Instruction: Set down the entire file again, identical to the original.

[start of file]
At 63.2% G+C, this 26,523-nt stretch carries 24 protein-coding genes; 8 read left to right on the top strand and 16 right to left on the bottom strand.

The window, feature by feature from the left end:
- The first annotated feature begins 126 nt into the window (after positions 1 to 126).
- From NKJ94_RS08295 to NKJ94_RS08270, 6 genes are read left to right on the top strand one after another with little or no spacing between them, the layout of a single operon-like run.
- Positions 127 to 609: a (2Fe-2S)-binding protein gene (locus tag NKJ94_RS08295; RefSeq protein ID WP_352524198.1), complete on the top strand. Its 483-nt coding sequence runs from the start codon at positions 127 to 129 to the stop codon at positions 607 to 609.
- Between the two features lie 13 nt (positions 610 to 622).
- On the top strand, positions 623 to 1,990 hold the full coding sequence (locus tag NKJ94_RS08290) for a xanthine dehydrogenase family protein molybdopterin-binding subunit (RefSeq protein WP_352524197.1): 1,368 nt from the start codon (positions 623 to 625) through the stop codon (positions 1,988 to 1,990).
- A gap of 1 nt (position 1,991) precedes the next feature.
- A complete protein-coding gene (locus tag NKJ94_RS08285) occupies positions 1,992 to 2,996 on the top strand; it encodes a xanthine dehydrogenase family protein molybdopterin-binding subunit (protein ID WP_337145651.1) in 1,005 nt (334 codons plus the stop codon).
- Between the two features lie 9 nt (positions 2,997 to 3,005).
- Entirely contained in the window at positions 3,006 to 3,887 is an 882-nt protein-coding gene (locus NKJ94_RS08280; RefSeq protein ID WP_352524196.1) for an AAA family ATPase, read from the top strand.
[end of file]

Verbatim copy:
At 63.2% G+C, this 26,523-nt stretch carries 24 protein-coding genes; 8 read left to right on the top strand and 16 right to left on the bottom strand.

The window, feature by feature from the left end:
- The first annotated feature begins 126 nt into the window (after positions 1 to 126).
- From NKJ94_RS08295 to NKJ94_RS08270, 6 genes are read left to right on the top strand one after another with little or no spacing between them, the layout of a single operon-like run.
- Positions 127 to 609: a (2Fe-2S)-binding protein gene (locus tag NKJ94_RS08295; RefSeq protein ID WP_352524198.1), complete on the top strand. Its 483-nt coding sequence runs from the start codon at positions 127 to 129 to the stop codon at positions 607 to 609.
- Between the two features lie 13 nt (positions 610 to 622).
- On the top strand, positions 623 to 1,990 hold the full coding sequence (locus tag NKJ94_RS08290) for a xanthine dehydrogenase family protein molybdopterin-binding subunit (RefSeq protein WP_352524197.1): 1,368 nt from the start codon (positions 623 to 625) through the stop codon (positions 1,988 to 1,990).
- A gap of 1 nt (position 1,991) precedes the next feature.
- A complete protein-coding gene (locus tag NKJ94_RS08285) occupies positions 1,992 to 2,996 on the top strand; it encodes a xanthine dehydrogenase family protein molybdopterin-binding subunit (protein ID WP_337145651.1) in 1,005 nt (334 codons plus the stop codon).
- Between the two features lie 9 nt (positions 2,997 to 3,005).
- Entirely contained in the window at positions 3,006 to 3,887 is an 882-nt protein-coding gene (locus NKJ94_RS08280; RefSeq protein ID WP_352524196.1) for an AAA family ATPase, read from the top strand.